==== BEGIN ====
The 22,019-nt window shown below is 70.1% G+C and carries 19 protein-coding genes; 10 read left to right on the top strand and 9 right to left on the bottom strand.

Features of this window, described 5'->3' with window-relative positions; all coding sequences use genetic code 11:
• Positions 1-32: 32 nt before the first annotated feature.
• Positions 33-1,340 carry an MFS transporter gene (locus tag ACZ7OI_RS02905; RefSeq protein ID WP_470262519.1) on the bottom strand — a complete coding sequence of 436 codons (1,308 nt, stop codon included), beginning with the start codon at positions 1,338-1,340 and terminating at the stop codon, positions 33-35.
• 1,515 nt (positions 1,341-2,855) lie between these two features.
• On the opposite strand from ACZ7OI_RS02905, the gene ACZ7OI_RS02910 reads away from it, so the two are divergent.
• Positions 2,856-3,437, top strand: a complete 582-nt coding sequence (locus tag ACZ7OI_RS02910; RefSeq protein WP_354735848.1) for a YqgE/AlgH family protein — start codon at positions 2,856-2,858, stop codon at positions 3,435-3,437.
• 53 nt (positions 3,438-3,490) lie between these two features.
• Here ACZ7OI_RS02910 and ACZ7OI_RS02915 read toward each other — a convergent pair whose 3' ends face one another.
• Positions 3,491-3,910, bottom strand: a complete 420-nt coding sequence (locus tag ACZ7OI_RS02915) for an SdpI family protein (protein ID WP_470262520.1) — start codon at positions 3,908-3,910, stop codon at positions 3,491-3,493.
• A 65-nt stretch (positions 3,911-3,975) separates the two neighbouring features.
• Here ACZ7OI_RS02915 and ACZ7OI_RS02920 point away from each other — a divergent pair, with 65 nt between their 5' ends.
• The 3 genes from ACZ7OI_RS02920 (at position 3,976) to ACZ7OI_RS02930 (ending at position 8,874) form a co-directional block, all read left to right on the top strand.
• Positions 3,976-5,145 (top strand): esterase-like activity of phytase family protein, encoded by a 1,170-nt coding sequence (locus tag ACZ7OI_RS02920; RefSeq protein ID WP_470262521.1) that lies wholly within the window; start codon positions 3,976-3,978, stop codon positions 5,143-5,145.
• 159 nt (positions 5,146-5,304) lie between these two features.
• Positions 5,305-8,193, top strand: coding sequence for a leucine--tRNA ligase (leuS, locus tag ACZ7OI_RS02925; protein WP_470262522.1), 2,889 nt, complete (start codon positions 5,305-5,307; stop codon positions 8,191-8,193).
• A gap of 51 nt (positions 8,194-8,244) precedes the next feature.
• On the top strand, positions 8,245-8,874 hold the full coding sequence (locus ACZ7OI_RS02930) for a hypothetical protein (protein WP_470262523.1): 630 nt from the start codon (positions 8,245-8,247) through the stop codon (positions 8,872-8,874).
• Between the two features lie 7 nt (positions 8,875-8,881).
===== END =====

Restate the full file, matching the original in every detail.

The 22,019-nt window shown below is 70.1% G+C and carries 19 protein-coding genes; 10 read left to right on the top strand and 9 right to left on the bottom strand.

Features of this window, described 5'->3' with window-relative positions; all coding sequences use genetic code 11:
• Positions 1-32: 32 nt before the first annotated feature.
• Positions 33-1,340 carry an MFS transporter gene (locus tag ACZ7OI_RS02905; RefSeq protein ID WP_470262519.1) on the bottom strand — a complete coding sequence of 436 codons (1,308 nt, stop codon included), beginning with the start codon at positions 1,338-1,340 and terminating at the stop codon, positions 33-35.
• 1,515 nt (positions 1,341-2,855) lie between these two features.
• On the opposite strand from ACZ7OI_RS02905, the gene ACZ7OI_RS02910 reads away from it, so the two are divergent.
• Positions 2,856-3,437, top strand: a complete 582-nt coding sequence (locus tag ACZ7OI_RS02910; RefSeq protein WP_354735848.1) for a YqgE/AlgH family protein — start codon at positions 2,856-2,858, stop codon at positions 3,435-3,437.
• 53 nt (positions 3,438-3,490) lie between these two features.
• Here ACZ7OI_RS02910 and ACZ7OI_RS02915 read toward each other — a convergent pair whose 3' ends face one another.
• Positions 3,491-3,910, bottom strand: a complete 420-nt coding sequence (locus tag ACZ7OI_RS02915) for an SdpI family protein (protein ID WP_470262520.1) — start codon at positions 3,908-3,910, stop codon at positions 3,491-3,493.
• A 65-nt stretch (positions 3,911-3,975) separates the two neighbouring features.
• Here ACZ7OI_RS02915 and ACZ7OI_RS02920 point away from each other — a divergent pair, with 65 nt between their 5' ends.
• The 3 genes from ACZ7OI_RS02920 (at position 3,976) to ACZ7OI_RS02930 (ending at position 8,874) form a co-directional block, all read left to right on the top strand.
• Positions 3,976-5,145 (top strand): esterase-like activity of phytase family protein, encoded by a 1,170-nt coding sequence (locus tag ACZ7OI_RS02920; RefSeq protein ID WP_470262521.1) that lies wholly within the window; start codon positions 3,976-3,978, stop codon positions 5,143-5,145.
• 159 nt (positions 5,146-5,304) lie between these two features.
• Positions 5,305-8,193, top strand: coding sequence for a leucine--tRNA ligase (leuS, locus tag ACZ7OI_RS02925; protein WP_470262522.1), 2,889 nt, complete (start codon positions 5,305-5,307; stop codon positions 8,191-8,193).
• A gap of 51 nt (positions 8,194-8,244) precedes the next feature.
• On the top strand, positions 8,245-8,874 hold the full coding sequence (locus ACZ7OI_RS02930) for a hypothetical protein (protein WP_470262523.1): 630 nt from the start codon (positions 8,245-8,247) through the stop codon (positions 8,872-8,874).
• Between the two features lie 7 nt (positions 8,875-8,881).